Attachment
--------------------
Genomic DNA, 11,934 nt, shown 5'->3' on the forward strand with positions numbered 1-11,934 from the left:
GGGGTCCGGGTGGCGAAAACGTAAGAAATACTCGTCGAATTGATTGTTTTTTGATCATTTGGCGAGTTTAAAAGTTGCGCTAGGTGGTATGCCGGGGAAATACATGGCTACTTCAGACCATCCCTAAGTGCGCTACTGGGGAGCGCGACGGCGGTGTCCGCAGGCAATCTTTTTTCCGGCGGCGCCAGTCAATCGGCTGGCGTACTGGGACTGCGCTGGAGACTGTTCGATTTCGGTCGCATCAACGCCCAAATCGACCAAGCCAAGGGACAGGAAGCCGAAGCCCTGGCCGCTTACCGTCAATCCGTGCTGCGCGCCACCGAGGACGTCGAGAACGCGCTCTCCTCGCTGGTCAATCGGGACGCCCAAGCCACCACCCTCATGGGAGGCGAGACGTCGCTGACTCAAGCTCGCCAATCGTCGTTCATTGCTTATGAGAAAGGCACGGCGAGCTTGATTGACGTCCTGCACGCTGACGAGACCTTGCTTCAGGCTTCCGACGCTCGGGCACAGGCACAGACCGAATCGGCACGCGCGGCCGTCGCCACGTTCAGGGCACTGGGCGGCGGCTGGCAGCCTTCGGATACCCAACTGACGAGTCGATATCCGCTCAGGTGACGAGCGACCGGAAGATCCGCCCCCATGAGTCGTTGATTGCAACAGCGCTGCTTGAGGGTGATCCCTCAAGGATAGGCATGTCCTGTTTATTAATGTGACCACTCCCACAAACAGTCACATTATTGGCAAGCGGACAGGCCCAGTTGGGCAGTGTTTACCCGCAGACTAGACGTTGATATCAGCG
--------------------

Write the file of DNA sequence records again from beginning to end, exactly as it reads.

Genomic DNA, 11,934 nt, shown 5'->3' on the forward strand with positions numbered 1-11,934 from the left:
GGGGTCCGGGTGGCGAAAACGTAAGAAATACTCGTCGAATTGATTGTTTTTTGATCATTTGGCGAGTTTAAAAGTTGCGCTAGGTGGTATGCCGGGGAAATACATGGCTACTTCAGACCATCCCTAAGTGCGCTACTGGGGAGCGCGACGGCGGTGTCCGCAGGCAATCTTTTTTCCGGCGGCGCCAGTCAATCGGCTGGCGTACTGGGACTGCGCTGGAGACTGTTCGATTTCGGTCGCATCAACGCCCAAATCGACCAAGCCAAGGGACAGGAAGCCGAAGCCCTGGCCGCTTACCGTCAATCCGTGCTGCGCGCCACCGAGGACGTCGAGAACGCGCTCTCCTCGCTGGTCAATCGGGACGCCCAAGCCACCACCCTCATGGGAGGCGAGACGTCGCTGACTCAAGCTCGCCAATCGTCGTTCATTGCTTATGAGAAAGGCACGGCGAGCTTGATTGACGTCCTGCACGCTGACGAGACCTTGCTTCAGGCTTCCGACGCTCGGGCACAGGCACAGACCGAATCGGCACGCGCGGCCGTCGCCACGTTCAGGGCACTGGGCGGCGGCTGGCAGCCTTCGGATACCCAACTGACGAGTCGATATCCGCTCAGGTGACGAGCGACCGGAAGATCCGCCCCCATGAGTCGTTGATTGCAACAGCGCTGCTTGAGGGTGATCCCTCAAGGATAGGCATGTCCTGTTTATTAATGTGACCACTCCCACAAACAGTCACATTATTGGCAAGCGGACAGGCCCAGTTGGGCAGTGTTTACCCGCAGACTAGACGTTGATATCAGCG